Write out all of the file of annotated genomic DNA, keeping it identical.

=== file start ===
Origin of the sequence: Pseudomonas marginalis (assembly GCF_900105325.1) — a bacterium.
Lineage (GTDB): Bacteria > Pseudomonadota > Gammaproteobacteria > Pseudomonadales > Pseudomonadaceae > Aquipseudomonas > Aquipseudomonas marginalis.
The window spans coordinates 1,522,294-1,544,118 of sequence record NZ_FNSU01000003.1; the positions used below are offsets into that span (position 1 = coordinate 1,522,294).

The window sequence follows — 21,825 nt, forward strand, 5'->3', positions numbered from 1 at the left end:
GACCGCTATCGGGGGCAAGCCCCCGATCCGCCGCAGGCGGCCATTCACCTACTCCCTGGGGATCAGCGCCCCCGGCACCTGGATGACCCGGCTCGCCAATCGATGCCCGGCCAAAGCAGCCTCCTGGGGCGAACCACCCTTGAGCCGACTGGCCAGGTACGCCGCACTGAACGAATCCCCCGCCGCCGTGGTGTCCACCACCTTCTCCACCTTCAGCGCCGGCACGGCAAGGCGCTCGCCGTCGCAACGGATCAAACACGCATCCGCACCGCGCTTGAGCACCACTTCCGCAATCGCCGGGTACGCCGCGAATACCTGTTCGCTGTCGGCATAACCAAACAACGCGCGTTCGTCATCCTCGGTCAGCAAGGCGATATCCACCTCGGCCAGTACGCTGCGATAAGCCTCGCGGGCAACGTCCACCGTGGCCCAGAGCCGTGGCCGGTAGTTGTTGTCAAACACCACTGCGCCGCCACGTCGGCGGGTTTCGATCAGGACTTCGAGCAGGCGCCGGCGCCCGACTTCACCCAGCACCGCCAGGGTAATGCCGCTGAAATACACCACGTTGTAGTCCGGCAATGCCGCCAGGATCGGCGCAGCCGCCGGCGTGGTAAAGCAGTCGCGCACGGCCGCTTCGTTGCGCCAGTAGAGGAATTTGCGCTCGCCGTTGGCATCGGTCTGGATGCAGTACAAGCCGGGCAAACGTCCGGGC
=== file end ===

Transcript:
Origin of the sequence: Pseudomonas marginalis (assembly GCF_900105325.1) — a bacterium.
Lineage (GTDB): Bacteria > Pseudomonadota > Gammaproteobacteria > Pseudomonadales > Pseudomonadaceae > Aquipseudomonas > Aquipseudomonas marginalis.
The window spans coordinates 1,522,294-1,544,118 of sequence record NZ_FNSU01000003.1; the positions used below are offsets into that span (position 1 = coordinate 1,522,294).

The window sequence follows — 21,825 nt, forward strand, 5'->3', positions numbered from 1 at the left end:
GACCGCTATCGGGGGCAAGCCCCCGATCCGCCGCAGGCGGCCATTCACCTACTCCCTGGGGATCAGCGCCCCCGGCACCTGGATGACCCGGCTCGCCAATCGATGCCCGGCCAAAGCAGCCTCCTGGGGCGAACCACCCTTGAGCCGACTGGCCAGGTACGCCGCACTGAACGAATCCCCCGCCGCCGTGGTGTCCACCACCTTCTCCACCTTCAGCGCCGGCACGGCAAGGCGCTCGCCGTCGCAACGGATCAAACACGCATCCGCACCGCGCTTGAGCACCACTTCCGCAATCGCCGGGTACGCCGCGAATACCTGTTCGCTGTCGGCATAACCAAACAACGCGCGTTCGTCATCCTCGGTCAGCAAGGCGATATCCACCTCGGCCAGTACGCTGCGATAAGCCTCGCGGGCAACGTCCACCGTGGCCCAGAGCCGTGGCCGGTAGTTGTTGTCAAACACCACTGCGCCGCCACGTCGGCGGGTTTCGATCAGGACTTCGAGCAGGCGCCGGCGCCCGACTTCACCCAGCACCGCCAGGGTAATGCCGCTGAAATACACCACGTTGTAGTCCGGCAATGCCGCCAGGATCGGCGCAGCCGCCGGCGTGGTAAAGCAGTCGCGCACGGCCGCTTCGTTGCGCCAGTAGAGGAATTTGCGCTCGCCGTTGGCATCGGTCTGGATGCAGTACAAGCCGGGCAAACGTCCGGGC